Signs of Rising Damp on the outside walls of a home

How To Control Damp in a Second Home

30 November 2022

Owning a second home is an enviable position. Either you have the opportunity to live somewhere else when the climate suits you, or you are able to generate some passive income as a landlord, or holiday home manager.

Either way though, your time is not going to be spent entirely within one location. This means that at some point during the year one of your properties is going to be out of sight – and as a result, so will any defects in that property.

So, if you have a second home, what can you do to help stave off damp and other property care issues when you aren’t in?

Request a survey

Need a survey? call 0800 288 8660 or

What Property Care Issues Are Common in Second Homes?

Evidence of condensation forming on interior window

Having a second home means splitting your time, and that means one property is going to be out of sight for a period of the year.

Obviously, not noticing a small leak isn’t going to cause a property to dilapidate immediately – but, all it takes is a small leak to allow damp into a property. That small leak could be enough to cause real problems once the weather gets cooler, and lead to all kind of other headaches if not taken care of immediately.

Let’s examine leaks first then.

A leak could potentially lead to the onset of penetrating damp. Penetrating damp is a form of damp that comes about as a result of a defect within a property. This means that anything, from a leaky drainpipe, to an overflowing gutter, could potentially cause damp to set in a nearby wall if it’s exposed to the fault for long enough.

This is a very common form of damp in second homes. Why?

Because, if a property is left vacant over the colder months in the year for example, when rain is more common, you aren’t going to notice a small patch of damp growing larger and larger as the rain keeps falling.

Realistically, if left untreated, this kind of damp can easily lead to other nasty issues. The likes of black mould, timber degradation, dry rot, and the general decay of your properties wallpaper, plasterboard, and other decorative elements.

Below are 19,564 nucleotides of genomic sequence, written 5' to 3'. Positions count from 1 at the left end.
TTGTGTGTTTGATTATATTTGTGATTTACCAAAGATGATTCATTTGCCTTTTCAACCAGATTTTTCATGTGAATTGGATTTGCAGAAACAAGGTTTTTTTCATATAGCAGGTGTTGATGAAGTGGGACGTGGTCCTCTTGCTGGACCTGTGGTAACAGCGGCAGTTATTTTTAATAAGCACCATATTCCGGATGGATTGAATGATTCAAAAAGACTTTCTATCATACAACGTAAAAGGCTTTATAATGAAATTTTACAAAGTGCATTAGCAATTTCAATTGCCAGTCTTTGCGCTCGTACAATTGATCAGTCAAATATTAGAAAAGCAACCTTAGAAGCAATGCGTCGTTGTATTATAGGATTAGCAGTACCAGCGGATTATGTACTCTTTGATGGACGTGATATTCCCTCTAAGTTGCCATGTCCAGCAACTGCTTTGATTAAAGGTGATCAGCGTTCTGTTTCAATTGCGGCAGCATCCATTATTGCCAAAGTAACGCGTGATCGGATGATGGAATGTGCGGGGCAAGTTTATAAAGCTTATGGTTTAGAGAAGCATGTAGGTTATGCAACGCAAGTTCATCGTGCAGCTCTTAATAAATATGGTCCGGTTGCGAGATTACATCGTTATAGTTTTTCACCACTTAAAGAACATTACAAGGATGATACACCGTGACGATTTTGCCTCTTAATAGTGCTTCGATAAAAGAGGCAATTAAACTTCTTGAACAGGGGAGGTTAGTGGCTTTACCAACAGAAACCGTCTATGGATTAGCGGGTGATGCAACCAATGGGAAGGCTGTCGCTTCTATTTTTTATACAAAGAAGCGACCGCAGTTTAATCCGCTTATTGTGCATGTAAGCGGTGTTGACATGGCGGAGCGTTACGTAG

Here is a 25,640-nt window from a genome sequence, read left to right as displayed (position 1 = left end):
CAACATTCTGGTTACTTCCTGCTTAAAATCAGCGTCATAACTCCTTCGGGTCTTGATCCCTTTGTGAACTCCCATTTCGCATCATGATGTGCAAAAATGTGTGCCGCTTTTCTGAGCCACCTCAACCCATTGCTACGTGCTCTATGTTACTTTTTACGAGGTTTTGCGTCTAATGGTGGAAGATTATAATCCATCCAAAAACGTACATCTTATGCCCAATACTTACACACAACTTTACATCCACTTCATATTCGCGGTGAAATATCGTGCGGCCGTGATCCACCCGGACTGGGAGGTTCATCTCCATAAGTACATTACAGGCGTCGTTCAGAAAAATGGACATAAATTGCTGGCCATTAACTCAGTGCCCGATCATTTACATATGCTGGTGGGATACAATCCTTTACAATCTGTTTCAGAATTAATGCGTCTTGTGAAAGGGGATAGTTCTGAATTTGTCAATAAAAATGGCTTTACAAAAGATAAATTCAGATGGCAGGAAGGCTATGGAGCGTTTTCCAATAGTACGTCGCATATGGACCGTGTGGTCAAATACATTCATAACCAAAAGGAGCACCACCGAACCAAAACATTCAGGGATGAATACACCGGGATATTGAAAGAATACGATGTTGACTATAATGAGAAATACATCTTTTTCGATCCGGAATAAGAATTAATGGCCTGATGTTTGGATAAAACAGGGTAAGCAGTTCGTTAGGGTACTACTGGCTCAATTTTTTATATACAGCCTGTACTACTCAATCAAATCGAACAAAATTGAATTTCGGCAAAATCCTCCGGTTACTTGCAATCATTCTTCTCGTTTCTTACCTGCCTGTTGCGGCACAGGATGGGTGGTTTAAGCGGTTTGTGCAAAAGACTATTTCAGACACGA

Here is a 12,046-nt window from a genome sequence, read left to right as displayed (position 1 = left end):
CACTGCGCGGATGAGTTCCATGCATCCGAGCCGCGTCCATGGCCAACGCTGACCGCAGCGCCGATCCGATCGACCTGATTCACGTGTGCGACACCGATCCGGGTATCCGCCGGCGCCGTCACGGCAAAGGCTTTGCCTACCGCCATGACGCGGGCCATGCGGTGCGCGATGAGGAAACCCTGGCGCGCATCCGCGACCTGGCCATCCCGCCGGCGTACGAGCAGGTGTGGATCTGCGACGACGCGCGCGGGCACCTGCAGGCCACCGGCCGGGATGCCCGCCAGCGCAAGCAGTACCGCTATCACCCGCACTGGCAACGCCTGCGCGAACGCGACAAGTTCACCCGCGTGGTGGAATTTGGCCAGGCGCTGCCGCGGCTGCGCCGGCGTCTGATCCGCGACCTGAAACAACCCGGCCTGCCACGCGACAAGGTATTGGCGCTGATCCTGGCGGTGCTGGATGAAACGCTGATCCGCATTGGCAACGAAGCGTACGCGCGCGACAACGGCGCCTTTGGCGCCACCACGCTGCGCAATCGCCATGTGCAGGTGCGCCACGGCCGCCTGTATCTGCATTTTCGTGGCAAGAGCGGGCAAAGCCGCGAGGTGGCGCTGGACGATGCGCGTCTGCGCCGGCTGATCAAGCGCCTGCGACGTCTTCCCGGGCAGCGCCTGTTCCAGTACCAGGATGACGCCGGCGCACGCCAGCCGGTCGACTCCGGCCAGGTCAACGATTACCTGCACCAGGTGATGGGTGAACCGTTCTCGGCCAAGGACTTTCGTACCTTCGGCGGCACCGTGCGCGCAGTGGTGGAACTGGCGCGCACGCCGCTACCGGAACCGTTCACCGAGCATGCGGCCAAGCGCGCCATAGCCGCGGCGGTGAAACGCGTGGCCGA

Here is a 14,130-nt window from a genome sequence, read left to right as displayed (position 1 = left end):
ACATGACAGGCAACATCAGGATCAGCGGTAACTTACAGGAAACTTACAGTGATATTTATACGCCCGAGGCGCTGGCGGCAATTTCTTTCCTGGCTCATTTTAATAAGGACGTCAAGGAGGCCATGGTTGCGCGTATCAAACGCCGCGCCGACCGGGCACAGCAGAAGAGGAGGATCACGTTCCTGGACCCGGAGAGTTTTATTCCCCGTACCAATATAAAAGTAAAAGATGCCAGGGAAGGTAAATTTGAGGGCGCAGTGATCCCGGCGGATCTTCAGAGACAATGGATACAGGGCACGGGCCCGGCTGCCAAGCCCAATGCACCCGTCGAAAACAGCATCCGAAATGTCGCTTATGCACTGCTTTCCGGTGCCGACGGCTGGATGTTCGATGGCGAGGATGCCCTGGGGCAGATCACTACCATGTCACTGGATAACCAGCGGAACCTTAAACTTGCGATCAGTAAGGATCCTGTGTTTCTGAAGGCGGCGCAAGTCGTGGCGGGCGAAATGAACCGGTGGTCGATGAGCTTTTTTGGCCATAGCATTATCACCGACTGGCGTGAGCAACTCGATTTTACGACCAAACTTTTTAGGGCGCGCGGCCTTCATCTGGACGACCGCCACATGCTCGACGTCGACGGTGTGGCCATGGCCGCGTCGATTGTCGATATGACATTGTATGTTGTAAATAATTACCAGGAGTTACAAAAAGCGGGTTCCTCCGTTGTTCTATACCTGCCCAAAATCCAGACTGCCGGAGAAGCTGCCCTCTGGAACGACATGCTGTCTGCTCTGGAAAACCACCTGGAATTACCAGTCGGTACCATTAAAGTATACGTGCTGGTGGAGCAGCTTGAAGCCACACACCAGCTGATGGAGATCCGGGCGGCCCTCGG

It’s not just penetrating damp either. Rising damp is another form of damp that gets worse with the rain, because the moisture enters your properties walls via what’s known as capillary action. Essentially, the rain falls, and soaks into the ground.

That same moisture then enters the base of your properties walls, and from there travels upwards through the porous building materials. Now, if your property has a functional damp proof course installed, you have nothing to worry about at this juncture.

However, if your damp proof course has failed then you can expect to see a level of damp seemingly ‘rising’ on your properties walls, out of the floor.

You can expect this level of dampness to rise about one meter above where your properties walls meet the floor, and for it to spread horizontally for as long as the problem is allowed to persist, as any damp proof course will be ineffective once the moisture is above it.

Just like penetrating damp, the problem will only get worse the heavier it rains. This opens up the possibilities of rot infesting your below carpet floorboards and joists, ruining your timber and creating more problems than just damp in your walls.